Professor Bent graduated magna cum laude from the University of Michigan Law School, where he served as a notes editor of the Michigan Law Review and was a member of the Order of the Coif. Professor Bent earned his bachelor's degree in economics, with honors, from Grinnell College. Following law school, Professor Bent served as a judicial clerk to Judge Cornelia Kennedy of the U.S. Court of Appeals for the 6th Circuit and Judge Joan B. Gottschall of the U.S. District Court for the Northern District of Illinois. Following his clerkships, Professor Bent practiced in the Labor and Employment and Appellate Practice Groups with Foley & Lardner LLP. He later became a principal and shareholder of Smith & Bent P.C., where he practiced employment law and environmental litigation. While in private practice, Professor Bent represented clients in International Chamber of Commerce arbitration proceedings, advocated for clients in systemic employment discrimination cases involving the U.S. Equal Employment Opportunity Commission, and assisted clients in interactions and negotiations with state environmental and human rights agencies.
A couple of his recent articles include:
Welcome aboard, Jason!
Friday, February 28, 2014
Although I stopped blogging one time before about five years ago, and of course restarted a number of months later, I have decide once and for all to take a permanent vacation from blogging. Today is my last day on the "job."
There are a number of reasons which led to this decision (as there always are with a decision such as this one), but none have anything to do with my wonderful co-bloggers, Rick, Jeff, Marcia, and Charlie. They have been supportive colleagues throughout this adventure together and I thank each of them for providing some of the best blogging content around to the labor and employment law community.
No, for me, it is simply just time to move on to a new phase of my legal and academic career. I no longer have the time or energy to do the numerous posts a week that a blog such as this demands. It's hard to believe, but I have been blogging for almost ten years now (Rick and I started blogging together in the fall of 2004). I still enjoy learning about labor and employment law developments, new papers, conferences, and faculty news from all of you, and I love the great virtual community we have built together through this blog. But now I will become, like the rest of you, solely a reader (and sometime commenter).
If you have the inclination, you will still be able to find some commentary and other such stuff from me concerning labor and employment law on my Twitter feed (@psecundawrkprof).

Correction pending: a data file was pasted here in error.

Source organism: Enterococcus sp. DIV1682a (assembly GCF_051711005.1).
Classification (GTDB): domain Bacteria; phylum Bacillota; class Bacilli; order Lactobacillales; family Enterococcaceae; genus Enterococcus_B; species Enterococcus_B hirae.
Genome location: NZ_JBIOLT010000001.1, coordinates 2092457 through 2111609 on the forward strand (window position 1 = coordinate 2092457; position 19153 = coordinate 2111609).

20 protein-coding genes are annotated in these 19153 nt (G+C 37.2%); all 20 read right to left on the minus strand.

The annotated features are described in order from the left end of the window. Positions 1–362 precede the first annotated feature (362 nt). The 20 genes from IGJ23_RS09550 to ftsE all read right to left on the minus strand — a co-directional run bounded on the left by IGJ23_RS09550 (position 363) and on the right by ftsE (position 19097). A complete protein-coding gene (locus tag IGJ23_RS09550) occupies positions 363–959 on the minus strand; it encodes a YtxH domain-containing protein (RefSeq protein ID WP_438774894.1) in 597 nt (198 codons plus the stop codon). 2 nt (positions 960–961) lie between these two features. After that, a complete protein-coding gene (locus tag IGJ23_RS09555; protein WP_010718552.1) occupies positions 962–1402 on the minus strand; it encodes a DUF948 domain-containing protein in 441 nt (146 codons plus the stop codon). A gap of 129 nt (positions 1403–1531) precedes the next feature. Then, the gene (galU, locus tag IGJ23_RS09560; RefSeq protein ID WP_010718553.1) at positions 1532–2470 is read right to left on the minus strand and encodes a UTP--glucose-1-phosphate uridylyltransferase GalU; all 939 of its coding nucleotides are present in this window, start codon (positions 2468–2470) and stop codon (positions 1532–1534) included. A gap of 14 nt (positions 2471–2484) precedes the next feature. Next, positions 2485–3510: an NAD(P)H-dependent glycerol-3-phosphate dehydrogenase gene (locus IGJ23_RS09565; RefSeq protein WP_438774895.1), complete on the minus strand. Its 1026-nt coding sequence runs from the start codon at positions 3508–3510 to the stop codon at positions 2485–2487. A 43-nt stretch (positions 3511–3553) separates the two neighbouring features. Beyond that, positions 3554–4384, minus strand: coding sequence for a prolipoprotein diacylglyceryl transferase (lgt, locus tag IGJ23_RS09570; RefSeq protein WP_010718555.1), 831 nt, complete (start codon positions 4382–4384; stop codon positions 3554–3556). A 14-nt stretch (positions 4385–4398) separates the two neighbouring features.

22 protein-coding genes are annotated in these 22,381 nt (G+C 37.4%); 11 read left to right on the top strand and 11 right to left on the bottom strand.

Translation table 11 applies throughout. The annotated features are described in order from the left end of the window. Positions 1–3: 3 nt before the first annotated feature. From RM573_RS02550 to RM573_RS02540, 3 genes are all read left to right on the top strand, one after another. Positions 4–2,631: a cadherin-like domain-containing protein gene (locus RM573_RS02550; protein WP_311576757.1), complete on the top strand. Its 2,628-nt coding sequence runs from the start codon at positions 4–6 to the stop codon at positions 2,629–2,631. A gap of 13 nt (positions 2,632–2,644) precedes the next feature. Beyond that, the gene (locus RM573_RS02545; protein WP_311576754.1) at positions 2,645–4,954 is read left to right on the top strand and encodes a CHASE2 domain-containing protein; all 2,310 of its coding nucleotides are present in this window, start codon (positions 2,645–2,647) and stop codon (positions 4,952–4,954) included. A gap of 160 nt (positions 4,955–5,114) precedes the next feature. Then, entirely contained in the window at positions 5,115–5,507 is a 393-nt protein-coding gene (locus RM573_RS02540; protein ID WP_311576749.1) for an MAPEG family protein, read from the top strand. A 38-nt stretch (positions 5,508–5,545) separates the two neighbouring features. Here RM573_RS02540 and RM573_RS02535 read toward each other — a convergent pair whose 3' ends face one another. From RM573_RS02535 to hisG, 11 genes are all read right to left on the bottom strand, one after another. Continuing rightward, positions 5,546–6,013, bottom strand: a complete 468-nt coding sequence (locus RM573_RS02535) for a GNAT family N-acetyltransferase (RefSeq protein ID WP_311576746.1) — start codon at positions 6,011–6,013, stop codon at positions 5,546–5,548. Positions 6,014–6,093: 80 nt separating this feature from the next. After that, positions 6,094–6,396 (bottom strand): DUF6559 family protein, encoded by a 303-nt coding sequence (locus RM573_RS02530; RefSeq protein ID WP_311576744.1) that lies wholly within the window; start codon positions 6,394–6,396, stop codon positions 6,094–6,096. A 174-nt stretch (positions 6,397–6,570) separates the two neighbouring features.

In the meantime, my four co-bloggers will "labor" on and continue to provide the top-notch news and analysis you have come to expect from this platform. And I suspect that there will be opportunities as well for new voices to emerge on this blog. Please note that a new Twitter Feed has been started for this blog - @WorkProfBlog - and I hope you will consider following it.
I look forward to continuing interacting with many of you by email, during conferences, and in other assorted venues. Thank you for making my time as a blogger here at Workplace Prof Blog so much fun.
To quote Garrison Keillor: "Be well, do good work, and keep in touch."
Thursday, August 15, 2013
Workplace Prof Blog is pleased to welcome as a guest blogger Joe Mastrosimone. Joe has been an associate professor of law at Washburn University School of Law since 2011. In addition to teaching labor law and employment law he also teaches in Washburn’s nationally ranked Legal Analysis, Research, and Writing program. Before teaching, Joe served as Chief Legal Counsel for the Kansas Human Rights Commission and as senior legal counsel in the NLRB’s Office of Representation Appeals and to former-Chairman Robert Battista. He also practiced labor and employment law with Stinson, Morrison, Hecker LLP and Crowell & Moring, LLP. Joe received his J.D., with highest honors, from the George Washington University Law School (1998) and his B.A. from the University of Rochester (1995).
Joe will be blogging with us for the next month or so. Look for his first post next week.
Sunday, June 30, 2013
Wednesday, April 3, 2013
Congratulations to our own Rick Bales, who has just been named the Dean of the Claude W. Pettit College of Law at Ohio Northern University. From the press release:
Ohio Northern University President Daniel A. DiBiasio announced today that Richard Bales, director of the Chase Center for Excellence in Advocacy at Northern Kentucky University Chase College of Law, has been named dean of ONU’s Pettit College of Law. Bales replaces Stephen C. Veltri, who has served as interim dean for the past year, and David C. Crago, who became ONU’s provost and vice president of academic affairs last summer.